Villages with fortified churches in Transylvania

UNESCO World Heritage Site
Villages with Fortified Churches in Transylvania
Name as inscribed on the World Heritage List

Biertan village and fortified church

Location Romania
Type Cultural
Criteria iv
Reference 596
UNESCO region Europe and North America
Inscription history
Inscription 1993 (17th Session)
Extensions 1999

With its more than 150 well preserved fortified churches of a great variety of architectural styles (out of an original 300 fortified churches), south-eastern Transylvania region in Romania currently has one of the highest numbers of existing fortified churches from the 13th to 16th centuries.

Listed as a UNESCO World Heritage Site, Villages with Fortified Churches in Transylvania are seven villages (six Saxon and one Székely) founded by the Transylvanian Saxons. They are dominated by fortified churches and characterized by a specific settlement pattern that has been preserved since the late Middle Ages.[1]

The list

The seven villages listed as a UNESCO World Heritage Site:

Romanian name Image County German name Hungarian name Main attractions
Biertan Sibiu Birthälm Berethalom Biertan fortified church
Câlnic Alba Kelling Kelnek Câlnic Citadel
Dârjiu Harghita Ders Székelyderzs Dârjiu fortified church
Prejmer Brașov Tartlau Prázsmár Prejmer fortified church
Saschiz Mureș Keisd Szászkézd Saschiz fortified church
Saschiz peasant citadel
Valea Viilor Sibiu Wurmloch Nagybaromlak Valea Viilor fortified church
Viscri Brașov Weißkirch Fehéregyháza Viscri fortified church


The Saxon villages of Transylvania appeared in the twelfth century when the Kings of Hungary settled German colonists in the area. They had a special status among nations in the province and their civilisation managed to survive and thrive, forming a very strong community of farmers, artisans and merchants. Being situated in a region constantly under the threat of the Ottoman and Tatar invasions, they built fortifications of different sizes. The most important towns were fully fortified, and the smaller communities created fortifications centered on the church, where they added defensive towers and storehouses to keep their most valuable goods and to help them withstand long sieges.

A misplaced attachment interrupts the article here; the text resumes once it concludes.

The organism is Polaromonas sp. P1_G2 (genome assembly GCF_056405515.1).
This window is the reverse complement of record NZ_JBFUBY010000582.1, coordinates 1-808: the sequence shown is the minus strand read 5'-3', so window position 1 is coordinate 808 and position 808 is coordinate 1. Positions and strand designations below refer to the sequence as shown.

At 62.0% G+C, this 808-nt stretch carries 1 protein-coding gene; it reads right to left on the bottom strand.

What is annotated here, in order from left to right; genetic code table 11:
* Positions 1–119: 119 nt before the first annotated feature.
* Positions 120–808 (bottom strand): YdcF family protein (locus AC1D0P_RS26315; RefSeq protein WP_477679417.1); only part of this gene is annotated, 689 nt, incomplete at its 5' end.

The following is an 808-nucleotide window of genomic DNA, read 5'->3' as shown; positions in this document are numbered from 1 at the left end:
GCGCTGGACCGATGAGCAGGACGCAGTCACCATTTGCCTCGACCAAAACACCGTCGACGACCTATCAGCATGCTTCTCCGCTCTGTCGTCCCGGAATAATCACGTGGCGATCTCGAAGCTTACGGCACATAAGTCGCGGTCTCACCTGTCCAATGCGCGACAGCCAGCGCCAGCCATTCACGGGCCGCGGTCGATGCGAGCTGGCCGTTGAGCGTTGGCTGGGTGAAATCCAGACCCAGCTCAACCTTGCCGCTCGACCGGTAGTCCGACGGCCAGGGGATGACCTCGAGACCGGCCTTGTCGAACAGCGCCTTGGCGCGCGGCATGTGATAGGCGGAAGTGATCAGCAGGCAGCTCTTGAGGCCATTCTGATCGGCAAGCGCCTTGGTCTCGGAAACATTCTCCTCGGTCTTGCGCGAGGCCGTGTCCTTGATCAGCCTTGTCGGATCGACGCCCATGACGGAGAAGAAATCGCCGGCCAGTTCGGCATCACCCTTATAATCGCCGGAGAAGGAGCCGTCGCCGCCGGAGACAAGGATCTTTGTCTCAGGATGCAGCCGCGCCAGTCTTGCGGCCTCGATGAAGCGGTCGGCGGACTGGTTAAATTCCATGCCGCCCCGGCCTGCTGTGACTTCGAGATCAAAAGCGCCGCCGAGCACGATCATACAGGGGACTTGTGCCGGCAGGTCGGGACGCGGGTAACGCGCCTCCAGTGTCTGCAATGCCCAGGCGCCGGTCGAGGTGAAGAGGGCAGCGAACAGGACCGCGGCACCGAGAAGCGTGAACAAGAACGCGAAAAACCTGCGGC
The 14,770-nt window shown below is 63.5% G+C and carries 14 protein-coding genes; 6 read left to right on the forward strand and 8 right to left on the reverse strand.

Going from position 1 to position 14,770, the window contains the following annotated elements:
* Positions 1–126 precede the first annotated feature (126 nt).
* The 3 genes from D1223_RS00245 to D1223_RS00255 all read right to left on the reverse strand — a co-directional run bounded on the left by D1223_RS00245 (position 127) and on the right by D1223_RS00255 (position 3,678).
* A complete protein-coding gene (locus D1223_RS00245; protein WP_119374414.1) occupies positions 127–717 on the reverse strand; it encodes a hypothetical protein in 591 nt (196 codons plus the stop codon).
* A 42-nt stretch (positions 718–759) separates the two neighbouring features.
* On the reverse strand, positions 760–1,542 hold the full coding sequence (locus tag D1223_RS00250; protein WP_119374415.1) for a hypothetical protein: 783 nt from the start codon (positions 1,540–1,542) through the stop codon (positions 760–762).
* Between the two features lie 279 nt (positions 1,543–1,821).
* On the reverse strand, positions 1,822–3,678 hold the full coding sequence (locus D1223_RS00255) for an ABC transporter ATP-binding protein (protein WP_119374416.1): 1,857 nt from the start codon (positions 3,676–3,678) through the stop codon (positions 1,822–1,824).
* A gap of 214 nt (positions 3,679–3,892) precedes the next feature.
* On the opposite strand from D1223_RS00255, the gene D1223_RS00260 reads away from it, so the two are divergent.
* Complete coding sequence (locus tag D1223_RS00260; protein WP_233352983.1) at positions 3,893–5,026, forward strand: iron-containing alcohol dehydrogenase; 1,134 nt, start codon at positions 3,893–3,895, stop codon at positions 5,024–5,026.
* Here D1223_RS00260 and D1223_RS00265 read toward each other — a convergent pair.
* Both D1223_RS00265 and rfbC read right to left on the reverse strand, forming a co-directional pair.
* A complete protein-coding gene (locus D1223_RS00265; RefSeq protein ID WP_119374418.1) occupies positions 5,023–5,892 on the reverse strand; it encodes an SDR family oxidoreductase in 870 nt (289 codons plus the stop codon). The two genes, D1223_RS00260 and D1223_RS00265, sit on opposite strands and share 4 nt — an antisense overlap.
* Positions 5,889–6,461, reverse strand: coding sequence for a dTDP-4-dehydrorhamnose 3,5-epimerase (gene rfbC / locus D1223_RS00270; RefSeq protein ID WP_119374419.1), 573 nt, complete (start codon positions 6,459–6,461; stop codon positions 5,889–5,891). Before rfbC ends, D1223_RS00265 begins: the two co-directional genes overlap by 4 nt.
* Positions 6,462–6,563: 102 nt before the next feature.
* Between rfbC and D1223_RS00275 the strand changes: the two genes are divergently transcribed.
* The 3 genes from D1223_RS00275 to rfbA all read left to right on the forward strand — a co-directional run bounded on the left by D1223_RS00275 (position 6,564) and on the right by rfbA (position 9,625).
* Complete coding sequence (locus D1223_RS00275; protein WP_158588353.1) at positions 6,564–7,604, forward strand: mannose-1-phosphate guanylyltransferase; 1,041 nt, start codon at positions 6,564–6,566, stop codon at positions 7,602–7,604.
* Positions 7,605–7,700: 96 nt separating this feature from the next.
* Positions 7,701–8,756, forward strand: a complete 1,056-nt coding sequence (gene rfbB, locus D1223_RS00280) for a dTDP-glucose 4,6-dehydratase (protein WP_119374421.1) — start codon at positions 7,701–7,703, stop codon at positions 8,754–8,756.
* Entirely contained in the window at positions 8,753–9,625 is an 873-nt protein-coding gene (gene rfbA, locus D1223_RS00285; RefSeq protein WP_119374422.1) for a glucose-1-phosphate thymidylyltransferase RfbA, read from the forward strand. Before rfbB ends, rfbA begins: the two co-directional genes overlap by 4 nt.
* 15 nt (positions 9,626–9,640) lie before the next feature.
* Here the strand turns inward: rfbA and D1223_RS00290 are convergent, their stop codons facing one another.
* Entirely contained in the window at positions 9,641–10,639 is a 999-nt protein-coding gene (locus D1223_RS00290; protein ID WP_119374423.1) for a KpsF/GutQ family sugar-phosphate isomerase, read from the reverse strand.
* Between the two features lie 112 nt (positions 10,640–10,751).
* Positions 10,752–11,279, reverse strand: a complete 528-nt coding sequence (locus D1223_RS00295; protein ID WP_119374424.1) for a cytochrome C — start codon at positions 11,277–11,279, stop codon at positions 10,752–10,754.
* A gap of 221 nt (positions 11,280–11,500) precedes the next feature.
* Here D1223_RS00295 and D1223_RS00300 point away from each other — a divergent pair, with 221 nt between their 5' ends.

The topography in Southern Transylvania is that of a plateau, cut by wide valleys of various small rivers that flow into larger ones, namely the Olt River, Mureş River, Târnava Mare River and Târnava Mică River. The villages follow the topography closely and try to make the best of it; thus villages situated in a valley developed around a central street and possibly some secondary ones, while those situated on a flatter spot follow a looser, radial pattern. Due to security reasons and the traditions of the Saxon inhabitants, the villages are compact.

The main element is the church, always situated in the middle of the town. Different types of fortifications can be found: a small enceinte around the church, a row of fortifications around the church or a real fortress with multiple fortification walls centered on the church. The churches have been adapted to include defensive functions; all of them are either Romanesque basilicas or single-nave churches of the late Gothic period. The churches often include many additions, ranging in age from the original period in which the churches were built Late Middle Ages to the sixteenth century. Many churches also include baroque elements from that period, as the baroque style was very popular in the region.

In almost all cases, the church is situated in an easily defendable position, generally on a hilltop. Elements of fortifications found in the main cities in the area have been adapted here, and they are a testimony of the building techniques used along the years by the Saxon community. Some fortifications had observation towers, some of them being church towers adapted to the needs of a fortress. The materials are the traditional ones, stone and red bricks, with a red clay tiled roof, a typical feature of the area.

Close to the church there is the main square of the village or Tanzplaz (Dance Square) to which social life gravitated. The only buildings situated next to the fortifications are those of communal use: the school or the village hall. The parish house, along with the houses of the most wealthy villagers, were situated around this square. Also in most sites, barns for grain storage are situated close to the centre of the village.

See also


  1. Villages with Fortified Churches in Transylvania. UNESCO World Heritage Centre 1992-2010
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